[SOURCE: www.cfa.harward.edu]

Space Calendar May 23 – May 29 2012

Space related activities and anniversaries for May 23 – May 29 2012. Fetched live every week from NASA JPL

If you want the complete list going more than a year ahead then see the Space Calendar at NASA JPL.

Space Calendar May 16 – May 22 2012

Space related activities and anniversaries for May 16 – May 22 2012. Fetched live every week from NASA JPL

Hubble Observes a Dwarf Galaxy with a Bright Nebula

Hubble Observes a Dwarf Galaxy with a Bright Nebula

The NASA/ESA Hubble Space Telescope has made detailed observations of the dwarf galaxy NGC 2366. While it lacks the elegant spiral arms of many larger galaxies, NGC 2366 is home to a bright, star-forming nebula and is close enough for astronomers to discern its individual stars.

The starry mist streaking across this image obtained by the NASA/ESA Hubble Space Telescope is the central part of the dwarf galaxy known as NGC 2366. The most obvious feature in this galaxy is a large nebula visible in the upper-right part of the image, an object listed just a few entries prior in the New General Catalogue as NGC 2363.

A nearby yellowish swirl is not in fact part of the nebula. It is a spiral galaxy much further away, whose light is shining right through NGC 2366. This is possible because galaxies are not solid objects. While we see the stars because they shine brightly, galaxies are overwhelmingly made up of the empty space between them. Hubble’s high-resolution image illustrates this perfectly: the stars are small points of light surrounded by the darkness of space.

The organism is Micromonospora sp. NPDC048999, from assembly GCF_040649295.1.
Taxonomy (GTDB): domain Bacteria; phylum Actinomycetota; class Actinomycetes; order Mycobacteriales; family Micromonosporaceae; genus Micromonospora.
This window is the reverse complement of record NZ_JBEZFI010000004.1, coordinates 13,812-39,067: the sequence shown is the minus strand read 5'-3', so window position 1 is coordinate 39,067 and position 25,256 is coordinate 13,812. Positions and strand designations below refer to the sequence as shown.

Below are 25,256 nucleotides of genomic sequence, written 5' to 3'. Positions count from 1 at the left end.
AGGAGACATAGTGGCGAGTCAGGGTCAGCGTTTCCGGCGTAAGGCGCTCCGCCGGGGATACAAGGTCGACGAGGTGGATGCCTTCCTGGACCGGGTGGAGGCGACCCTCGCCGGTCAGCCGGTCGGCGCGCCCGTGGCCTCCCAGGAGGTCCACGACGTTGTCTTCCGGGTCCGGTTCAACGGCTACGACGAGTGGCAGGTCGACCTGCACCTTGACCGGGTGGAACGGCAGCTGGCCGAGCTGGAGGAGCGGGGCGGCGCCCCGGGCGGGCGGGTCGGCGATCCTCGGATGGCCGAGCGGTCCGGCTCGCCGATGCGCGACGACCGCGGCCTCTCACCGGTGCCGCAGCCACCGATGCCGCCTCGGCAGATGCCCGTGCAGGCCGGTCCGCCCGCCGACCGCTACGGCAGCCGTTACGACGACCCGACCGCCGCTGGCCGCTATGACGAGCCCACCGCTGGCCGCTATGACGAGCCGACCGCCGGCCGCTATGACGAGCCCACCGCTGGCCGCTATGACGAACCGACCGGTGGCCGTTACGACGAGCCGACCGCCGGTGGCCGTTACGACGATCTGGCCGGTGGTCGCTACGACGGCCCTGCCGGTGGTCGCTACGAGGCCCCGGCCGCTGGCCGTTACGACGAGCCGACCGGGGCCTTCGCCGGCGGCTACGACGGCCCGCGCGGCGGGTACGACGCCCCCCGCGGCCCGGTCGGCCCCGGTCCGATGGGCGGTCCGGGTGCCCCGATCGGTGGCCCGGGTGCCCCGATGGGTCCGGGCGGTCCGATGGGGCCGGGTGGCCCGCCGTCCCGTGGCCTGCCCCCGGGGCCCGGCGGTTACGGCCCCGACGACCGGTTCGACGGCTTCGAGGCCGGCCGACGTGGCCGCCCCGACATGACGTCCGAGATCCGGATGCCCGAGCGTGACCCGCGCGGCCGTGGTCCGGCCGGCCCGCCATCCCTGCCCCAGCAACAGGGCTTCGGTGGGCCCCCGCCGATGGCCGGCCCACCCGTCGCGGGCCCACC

[SOURCE: spacetelescope.org]

NASA’s Spitzer Sees The Light of Alien ‘Super Earth’

NASA's Spitzer Sees The Light of Alien 'Super Earth'

PASADENA, Calif. – NASA’s Spitzer Space Telescope has detected light emanating from a “super-Earth” planet beyond our solar system for the first time. While the planet is not habitable, the detection is a historic step toward the eventual search for signs of life on other planets.

One Supernova Type, Two Different Sources

One Supernova Type, Two Different Sources

The exploding stars known as Type Ia supernovae serve an important role in measuring the universe, and were used to discover the existence of dark energy. They’re bright enough to see across large distances, and similar enough to act as a “standard candle” – an object of known luminosity. The 2011 Nobel Prize in Physics was awarded for the discovery of the accelerating universe using Type Ia supernovae. However, an embarrassing fact is that astronomers still don’t know what star systems make Type Ia supernovae.

Two very different models explain the possible origin of Type Ia supernovae, and different studies support each model. New evidence shows that both models are correct – some of these supernovae are created one way and some the other.

[SOURCE: www.cfa.harward.edu]

Space Calendar May 9 – May 15 2012

Space related activities and anniversaries for May 9 – May 15 2012. Fetched live every week from NASA JPL

If you want the complete list going more than a year ahead then see the Space Calendar at NASA JPL.